As fuel prices soar, the question grey fleet drivers want answered is – why is the Government refusing to increase approved mileage allowance payments (AMAP) rates?
Millions of drivers rely on AMAPs to be reimbursed for using their own cars for business travel.
The rates are tax-free and take into account factors such as depreciation, repair and maintenance costs, insurance and vehicle excise duty, as well as the price of fuel.
Arguably, the current rates, set at 40 pence per mile for the first 10,000 business miles travelled and 25ppm thereafter, are not adequate.
“The cost of fuel is the pressing point, but the cost of motoring in general is going up,” Nick Sutton, chairman of Provecta, says.
“Higher interest rates are being pushed on to borrowers due to the credit crunch and greater vehicle depreciation is occurring as well.”
CAP shows that depreciation rates rose from 2.2% in May to 4.2% in June.
Nick Davies, director of reward and employment at accountancy firm Armstrong Watson, also feels AMAPs are insufficient.
They have not changed for the past six years.
“AMAP rates have been allowed to wither on the vine,” he says.
“It’s disgraceful that the rates haven’t been increased in line with reality.
"Drivers aren’t being reimbursed the full cost of business driving.”
Mr Davies points out that the rates are considerably lower than the AA’s guide.
For example, the AA shows that the total standing charges and running costs for a new petrol car which retails at between £13,000 and £20,000 is 63.03p – based on the driver doing 10,000 miles a year.
“Under AMAPs the driver is reimbursed £4,000 but using the AA figures they should receive £6,303,” Mr Davies explains.
And a similar picture is painted for diesel cars.
Unison, the country’s largest union, has been pushing for AMAPs to be increased.
“There is a lot of pressure on local government workers who have to use their cars for work,” says a Unison spokesman.
“They’re having to bridge the gap between the money they receive from their employers and the amount they spend at the pumps.
"If people have to use their own cars for work they shouldn’t have to pay for it.”
In light of the changes to the fuel-only mileage rates for company car drivers (advisory fuel rates or AFRs), speculation grew that AMAPs might be amended too.
But this proved unfounded.
“It’s extraordinary that the treasury recognises the increase in the cost of fuel by altering AFR rates but then refuses to increase AMAP rates,” Mr Sutton says.
So what’s the explanation for the Government’s reluctance to alter AMAPs?
Julie Jenner, chairman of fleet managers’ association ACFO, points out that it is much easier for AFRs to be altered as HM Revenue & Customs can change them every six months, whereas AMAPs are a statutory scheme and can be amended only by the Government as part of the Finance Bill and budget cycle.
This means the current rates won’t be increased until next year’s budget – if at all.
A Treasury spokesman says: “The rates were set to encourage the use of smaller, more environmentally-friendly cars and aim to reduce any incentive for employees to drive excessive mileage in larger and less efficient cars.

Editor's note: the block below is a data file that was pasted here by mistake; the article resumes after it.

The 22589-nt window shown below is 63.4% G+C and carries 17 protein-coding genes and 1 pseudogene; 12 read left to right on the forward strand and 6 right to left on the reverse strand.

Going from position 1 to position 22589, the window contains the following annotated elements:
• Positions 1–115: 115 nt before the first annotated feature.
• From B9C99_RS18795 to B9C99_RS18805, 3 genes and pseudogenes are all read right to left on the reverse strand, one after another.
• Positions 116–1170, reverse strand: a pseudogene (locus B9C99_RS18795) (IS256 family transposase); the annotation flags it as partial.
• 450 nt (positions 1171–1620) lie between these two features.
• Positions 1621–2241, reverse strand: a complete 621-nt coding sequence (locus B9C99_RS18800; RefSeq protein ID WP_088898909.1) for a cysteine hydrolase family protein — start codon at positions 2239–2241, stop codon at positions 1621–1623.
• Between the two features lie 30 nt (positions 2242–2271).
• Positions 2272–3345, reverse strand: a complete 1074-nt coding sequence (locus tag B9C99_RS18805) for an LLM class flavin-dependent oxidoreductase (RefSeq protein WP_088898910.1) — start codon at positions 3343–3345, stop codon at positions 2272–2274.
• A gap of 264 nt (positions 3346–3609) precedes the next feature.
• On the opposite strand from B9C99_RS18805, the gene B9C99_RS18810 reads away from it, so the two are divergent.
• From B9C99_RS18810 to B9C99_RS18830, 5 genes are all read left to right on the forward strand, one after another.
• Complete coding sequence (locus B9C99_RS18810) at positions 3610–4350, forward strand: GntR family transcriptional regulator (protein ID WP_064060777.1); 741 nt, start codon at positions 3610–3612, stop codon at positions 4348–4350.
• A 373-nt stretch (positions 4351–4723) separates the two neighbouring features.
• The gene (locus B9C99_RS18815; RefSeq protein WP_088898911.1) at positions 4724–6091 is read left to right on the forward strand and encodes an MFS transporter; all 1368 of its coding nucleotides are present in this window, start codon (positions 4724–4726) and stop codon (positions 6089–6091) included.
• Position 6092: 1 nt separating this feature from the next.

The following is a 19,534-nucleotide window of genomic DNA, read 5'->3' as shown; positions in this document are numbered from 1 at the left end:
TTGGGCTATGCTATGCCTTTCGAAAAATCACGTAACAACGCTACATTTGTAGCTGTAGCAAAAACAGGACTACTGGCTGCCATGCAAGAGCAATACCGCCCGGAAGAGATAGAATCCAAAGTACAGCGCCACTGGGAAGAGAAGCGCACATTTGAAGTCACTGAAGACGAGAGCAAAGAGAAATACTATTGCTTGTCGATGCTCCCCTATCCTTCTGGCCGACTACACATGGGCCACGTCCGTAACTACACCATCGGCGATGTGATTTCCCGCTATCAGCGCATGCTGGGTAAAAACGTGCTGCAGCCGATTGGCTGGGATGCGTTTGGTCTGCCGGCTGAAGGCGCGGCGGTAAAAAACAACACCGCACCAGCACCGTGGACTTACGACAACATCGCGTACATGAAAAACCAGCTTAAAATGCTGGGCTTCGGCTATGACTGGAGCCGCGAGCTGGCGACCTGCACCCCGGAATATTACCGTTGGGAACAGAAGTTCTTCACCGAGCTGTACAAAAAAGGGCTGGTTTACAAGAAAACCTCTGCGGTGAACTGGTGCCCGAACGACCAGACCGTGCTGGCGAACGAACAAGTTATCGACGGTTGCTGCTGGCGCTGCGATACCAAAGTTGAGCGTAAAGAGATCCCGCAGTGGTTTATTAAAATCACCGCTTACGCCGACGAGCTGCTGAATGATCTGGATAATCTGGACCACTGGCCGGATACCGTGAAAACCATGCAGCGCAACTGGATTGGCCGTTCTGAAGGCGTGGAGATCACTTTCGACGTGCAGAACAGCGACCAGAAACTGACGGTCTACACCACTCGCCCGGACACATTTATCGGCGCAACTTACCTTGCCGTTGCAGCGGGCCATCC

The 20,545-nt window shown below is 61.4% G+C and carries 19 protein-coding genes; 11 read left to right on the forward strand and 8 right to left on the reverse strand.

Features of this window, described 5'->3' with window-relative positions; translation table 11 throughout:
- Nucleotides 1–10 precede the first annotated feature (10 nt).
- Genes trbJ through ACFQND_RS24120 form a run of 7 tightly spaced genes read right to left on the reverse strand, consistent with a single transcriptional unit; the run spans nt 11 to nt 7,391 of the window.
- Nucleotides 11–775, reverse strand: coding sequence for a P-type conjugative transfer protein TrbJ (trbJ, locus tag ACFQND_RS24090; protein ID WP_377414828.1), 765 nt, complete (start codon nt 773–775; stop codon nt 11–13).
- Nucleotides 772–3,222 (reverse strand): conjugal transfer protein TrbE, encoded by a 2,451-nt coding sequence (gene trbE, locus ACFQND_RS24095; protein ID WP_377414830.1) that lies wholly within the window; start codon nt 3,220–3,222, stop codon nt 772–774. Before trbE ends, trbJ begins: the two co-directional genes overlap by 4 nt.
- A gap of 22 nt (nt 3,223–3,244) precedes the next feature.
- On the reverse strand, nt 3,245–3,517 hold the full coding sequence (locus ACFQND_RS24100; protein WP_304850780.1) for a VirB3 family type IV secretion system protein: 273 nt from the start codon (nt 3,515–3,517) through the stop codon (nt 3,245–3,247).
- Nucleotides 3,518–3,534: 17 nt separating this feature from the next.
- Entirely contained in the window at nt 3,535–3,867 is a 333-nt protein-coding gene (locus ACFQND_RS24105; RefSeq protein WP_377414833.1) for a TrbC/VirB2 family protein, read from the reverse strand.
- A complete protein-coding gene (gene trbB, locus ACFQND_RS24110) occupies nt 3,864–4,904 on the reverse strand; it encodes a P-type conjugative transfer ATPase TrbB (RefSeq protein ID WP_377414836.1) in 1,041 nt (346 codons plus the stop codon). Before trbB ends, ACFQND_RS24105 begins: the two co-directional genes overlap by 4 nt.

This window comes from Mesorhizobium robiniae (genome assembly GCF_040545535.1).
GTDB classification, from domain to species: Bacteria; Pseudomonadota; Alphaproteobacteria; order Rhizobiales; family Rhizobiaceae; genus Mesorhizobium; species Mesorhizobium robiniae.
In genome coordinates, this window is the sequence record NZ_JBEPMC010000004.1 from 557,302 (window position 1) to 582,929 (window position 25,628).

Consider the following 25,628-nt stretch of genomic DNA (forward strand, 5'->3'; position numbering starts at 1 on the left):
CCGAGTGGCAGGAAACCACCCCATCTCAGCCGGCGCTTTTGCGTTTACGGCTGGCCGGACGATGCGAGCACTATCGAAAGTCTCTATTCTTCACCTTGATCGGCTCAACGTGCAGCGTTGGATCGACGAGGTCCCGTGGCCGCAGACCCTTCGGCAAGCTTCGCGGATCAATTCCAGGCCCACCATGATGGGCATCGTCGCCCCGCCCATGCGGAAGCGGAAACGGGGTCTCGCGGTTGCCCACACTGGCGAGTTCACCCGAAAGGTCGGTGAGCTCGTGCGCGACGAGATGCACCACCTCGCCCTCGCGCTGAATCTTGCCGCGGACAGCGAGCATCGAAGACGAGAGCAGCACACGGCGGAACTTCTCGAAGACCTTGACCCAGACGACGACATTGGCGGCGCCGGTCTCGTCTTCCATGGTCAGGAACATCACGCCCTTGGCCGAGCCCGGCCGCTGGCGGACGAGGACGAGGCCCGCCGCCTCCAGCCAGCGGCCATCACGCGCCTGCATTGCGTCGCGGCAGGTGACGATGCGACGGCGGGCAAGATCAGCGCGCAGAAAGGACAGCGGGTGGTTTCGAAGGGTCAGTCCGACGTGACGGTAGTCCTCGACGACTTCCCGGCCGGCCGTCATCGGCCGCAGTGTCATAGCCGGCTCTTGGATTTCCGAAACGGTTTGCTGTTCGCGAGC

"The Government considers that these rates strike an appropriate balance between covering the running costs of all cars and delivering its environmental policy.”
So, behind the Government’s decision is an environmental argument.
Fleet consultant and author Colin Tourick explains: “There is a direct correlation between low-emission vehicles and lower motoring costs.
"Fixing AMAP rates at a time of rising fuel prices is consistent with the desire to get business drivers in lower-emission cars.”
But Mr Sutton disagrees with this strategy.
He said: “The problem is that lower-emission cars tend to be newer vehicles and they suffer a greater degree of depreciation. If AMAP rates are not sufficient then drivers won’t be compensated for depreciation.
"There’s no incentive for them to switch to lower CO2 cars.”
He also suggests that the Government faces several “dangers” by not increasing the rates.
“People could start skimping on the maintenance of their vehicle,” he says.
“Or they could refuse to use their vehicle for work.
This will have a negative impact on the economy.”
On the other hand, if the rates are increased it may encourage some drivers to take advantage of the system.
“The current system provides a covert incentive for drivers,” Ms Jenner says.
“Someone may drive 10,000 miles when they don’t need to in order to get the benefit.
"At the same time, the genuine drivers are out of pocket.
“ACFO wants a fair and consistent system and will continue to call for one.”
But one of the problems with changing the system is the lack of data on grey fleets.
The exact number of people who use AMAPs is unknown, although it is estimated at three to five million drivers.
So, if the Government has no plans to change AMAPs, how can employers help drivers who are feeling the pinch?
NHS Employers has set its own in-house mileage allowance rates.
But if employers reimburse drivers above the AMAP rate the payment becomes taxable.
“Companies that decide to set their own rates need to take into account the extra administration burden,” Ms Jenner advises.